The true story of karate’s development provides some clues. The art’s progenitor, Ch’uan Fa Kung Fu, was created by Buddhist monks as many as 1,500 years ago and is thought to have spread throughout China and to Okinawa after the Shaolin Temple was destroyed in the 17th or 18th century. From the beginning, the Chinese roots of Okinawan karate were explicit—te, as Miyagi explained correctly, is Japanese for “hand,” but kara was a colloquial reference to China. The art of “China hand” adapted Ch’uan Fa Kung Fu with more direct attacks and blocks, befitting the rugged farmers and fishermen who were its first practitioners.
Karate didn’t make it to Japan proper until the 1920s, thanks in large part to the marketing skills of Gichin Funakoshi. The schoolteacher-turned-sensei reconfigured the fundamentals of karate to make it more palatable—and seem less Chinese—to the Japanese. With a few deft scribbles, the character for kara was adjusted to emphasize its meaning as “open.” Funakoshi also eliminated the traditional emphasis on sickles and other tools as improvised weapons. “The Okinawans were the hillbillies of Japan,” says Phillip Skornia, a 10th-degree karate grandmaster who worked as a consultant on the original Karate Kid. “It’s literally quite hilly there. Funakoshi was an Okinawan, but he didn’t want to try to pass on the use of farming implements to upper-class students.” The new karate came with a more formalized hierarchy—of colored belts, and multiple degrees—that further eased its way into the mainstream culture of Japan.
Meanwhile, martial arts of all kinds were trickling into American life throughout the 20th century. (Teddy Roosevelt even built a special judo training gym in the White House.) But America’s obsession with exotic fighting techniques really took off in the 1960s. Once again, it was Chinese kung fu that paved the way for Japanese karate. A flood of low-budget movies from Hong Kong introduced audiences to Bruce Lee’s balletic bad-assery, and the whirling, theatrical style of fighting that often defines kung fu. By the 1970s, Lee was a superstar and David Carradine was pretending to be Chinese on the bluntly-named TV series Kung Fu. The ancient fighting style of the Shaolin monks had become Hollywood’s default martial art.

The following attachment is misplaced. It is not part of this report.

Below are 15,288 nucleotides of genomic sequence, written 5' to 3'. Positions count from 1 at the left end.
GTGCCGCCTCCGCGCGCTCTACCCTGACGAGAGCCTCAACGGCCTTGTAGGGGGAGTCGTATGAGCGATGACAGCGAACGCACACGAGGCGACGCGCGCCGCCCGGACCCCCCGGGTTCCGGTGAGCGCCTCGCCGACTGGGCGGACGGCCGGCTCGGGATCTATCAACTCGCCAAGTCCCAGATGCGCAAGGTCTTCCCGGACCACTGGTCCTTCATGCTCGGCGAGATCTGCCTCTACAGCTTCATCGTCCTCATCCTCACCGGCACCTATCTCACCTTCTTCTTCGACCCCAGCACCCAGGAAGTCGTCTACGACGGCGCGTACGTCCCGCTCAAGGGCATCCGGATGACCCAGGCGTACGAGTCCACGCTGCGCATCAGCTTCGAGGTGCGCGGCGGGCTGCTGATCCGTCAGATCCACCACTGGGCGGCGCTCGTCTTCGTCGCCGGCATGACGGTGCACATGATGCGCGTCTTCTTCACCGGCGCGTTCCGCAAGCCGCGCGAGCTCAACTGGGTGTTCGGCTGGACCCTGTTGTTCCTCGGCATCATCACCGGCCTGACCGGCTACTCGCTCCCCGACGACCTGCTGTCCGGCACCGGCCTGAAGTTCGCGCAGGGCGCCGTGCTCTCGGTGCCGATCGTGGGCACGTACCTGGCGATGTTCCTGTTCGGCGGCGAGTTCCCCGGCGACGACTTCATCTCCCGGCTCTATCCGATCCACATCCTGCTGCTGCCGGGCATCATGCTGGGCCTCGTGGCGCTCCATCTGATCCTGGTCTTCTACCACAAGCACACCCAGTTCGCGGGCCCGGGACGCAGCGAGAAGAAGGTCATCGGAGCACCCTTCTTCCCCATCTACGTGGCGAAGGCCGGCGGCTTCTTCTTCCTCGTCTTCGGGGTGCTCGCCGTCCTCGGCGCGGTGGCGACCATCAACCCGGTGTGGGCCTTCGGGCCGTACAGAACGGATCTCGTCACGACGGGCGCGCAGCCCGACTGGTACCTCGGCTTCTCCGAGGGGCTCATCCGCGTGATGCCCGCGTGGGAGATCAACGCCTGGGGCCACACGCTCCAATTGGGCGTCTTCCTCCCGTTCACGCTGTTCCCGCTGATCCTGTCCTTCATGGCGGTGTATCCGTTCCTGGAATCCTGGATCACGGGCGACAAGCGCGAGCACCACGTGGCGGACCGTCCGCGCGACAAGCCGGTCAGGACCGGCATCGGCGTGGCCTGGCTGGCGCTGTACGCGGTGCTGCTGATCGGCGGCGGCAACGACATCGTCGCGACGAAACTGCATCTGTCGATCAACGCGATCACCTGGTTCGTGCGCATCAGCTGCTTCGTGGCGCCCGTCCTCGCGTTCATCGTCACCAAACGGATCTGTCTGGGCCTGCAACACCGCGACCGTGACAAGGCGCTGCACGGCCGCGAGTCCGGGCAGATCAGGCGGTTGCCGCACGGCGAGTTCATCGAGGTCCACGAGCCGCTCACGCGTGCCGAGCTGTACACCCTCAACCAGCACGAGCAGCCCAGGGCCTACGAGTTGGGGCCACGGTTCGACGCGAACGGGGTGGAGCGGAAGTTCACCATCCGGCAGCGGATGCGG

In the gyms and dojos of the West Coast, though, karate was making its move. The first American karate dojo opened in Los Angeles in 1955, and half a dozen Americans had received black belts by 1959. Westerners, Chuck Norris included, began winning major international karate championships as early as the 1960s. Norris became the face of American karate, even fighting Bruce Lee in the 1972 movie, Way of the Dragon. Lee died suddenly the following year. Norris kept making movies.